The requirement to detect hazardous materials at both point and standoff distances has led to the development of laser-based hazard detection systems with immediate application for the security and safety of the US military, national security agencies, and environmental response teams. In particular, common explosive and improvised explosive device (IED) materials have motivated research efforts toward detecting trace (100 µg/cm2) quantities of these threats on multiple surfaces. Test coupons must demonstrate realistic concentrations, mimic real life particle sizes, and be fabricated on a host of substrate materials in order to evaluate the ability of these systems to accurately detect and identify hazard materials. At the Army Research Laboratory (ARL) we have developed a standardized sample preparation method for the evaluation of systems using test coupons with known concentrations of target material for the evaluation of the hazard detection systems. ARL test coupons are fabricated using an inkjet printing system. We will discuss the printing and characterization of test coupons for common explosive materials, like cyclotrimethylenetrinitramine (RDX), pentaerythritol tetranitrate (PETN), ammonium nitrate (AN) and urea. The explosives are printed onto substrates that mimic real world test conditions.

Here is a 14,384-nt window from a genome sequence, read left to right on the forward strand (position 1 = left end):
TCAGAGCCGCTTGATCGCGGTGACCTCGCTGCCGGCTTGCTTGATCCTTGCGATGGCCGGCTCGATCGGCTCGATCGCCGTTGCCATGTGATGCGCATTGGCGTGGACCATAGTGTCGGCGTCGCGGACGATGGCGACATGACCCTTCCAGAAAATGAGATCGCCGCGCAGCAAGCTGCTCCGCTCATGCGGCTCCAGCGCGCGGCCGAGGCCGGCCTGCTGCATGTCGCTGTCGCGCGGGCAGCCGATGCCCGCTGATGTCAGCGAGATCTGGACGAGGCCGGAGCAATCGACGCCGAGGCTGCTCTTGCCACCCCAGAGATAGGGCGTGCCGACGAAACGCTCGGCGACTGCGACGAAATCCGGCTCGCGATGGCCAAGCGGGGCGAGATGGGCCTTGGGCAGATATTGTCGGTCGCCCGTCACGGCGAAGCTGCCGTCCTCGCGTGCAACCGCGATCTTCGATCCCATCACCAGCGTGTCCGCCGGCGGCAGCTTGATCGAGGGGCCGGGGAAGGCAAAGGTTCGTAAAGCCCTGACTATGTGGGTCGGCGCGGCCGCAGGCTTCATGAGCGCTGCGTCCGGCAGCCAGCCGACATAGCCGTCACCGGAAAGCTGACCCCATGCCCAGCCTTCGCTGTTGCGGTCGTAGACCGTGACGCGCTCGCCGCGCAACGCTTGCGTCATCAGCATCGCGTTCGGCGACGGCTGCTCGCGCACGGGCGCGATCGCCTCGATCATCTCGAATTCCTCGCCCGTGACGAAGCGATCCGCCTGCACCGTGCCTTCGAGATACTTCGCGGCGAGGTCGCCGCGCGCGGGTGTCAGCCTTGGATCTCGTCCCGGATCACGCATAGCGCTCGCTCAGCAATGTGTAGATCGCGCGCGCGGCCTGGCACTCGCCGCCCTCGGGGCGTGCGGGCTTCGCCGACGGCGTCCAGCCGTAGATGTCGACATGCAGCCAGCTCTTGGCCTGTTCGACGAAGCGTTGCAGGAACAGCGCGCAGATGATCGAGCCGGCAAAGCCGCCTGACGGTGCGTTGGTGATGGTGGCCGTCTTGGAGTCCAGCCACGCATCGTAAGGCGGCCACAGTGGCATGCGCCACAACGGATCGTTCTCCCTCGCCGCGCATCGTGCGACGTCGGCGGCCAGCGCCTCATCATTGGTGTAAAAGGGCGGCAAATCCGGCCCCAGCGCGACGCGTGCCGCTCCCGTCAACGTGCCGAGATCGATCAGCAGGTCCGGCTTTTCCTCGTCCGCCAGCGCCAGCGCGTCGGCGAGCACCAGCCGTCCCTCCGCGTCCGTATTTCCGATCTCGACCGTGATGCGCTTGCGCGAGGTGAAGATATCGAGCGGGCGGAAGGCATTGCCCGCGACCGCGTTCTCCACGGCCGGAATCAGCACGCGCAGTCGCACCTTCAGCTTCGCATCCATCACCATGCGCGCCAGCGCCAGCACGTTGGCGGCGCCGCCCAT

Journal: TechConnect Briefs
Volume: 4, Advanced Manufacturing, Electronics and Microsystems: TechConnect Briefs 2015
Published: June 14, 2015
Pages: 382 - 387
Industry sectors: Advanced Materials & Manufacturing | Sensors, MEMS, Electronics
Topics: Inkjet Design, Materials & Fabrication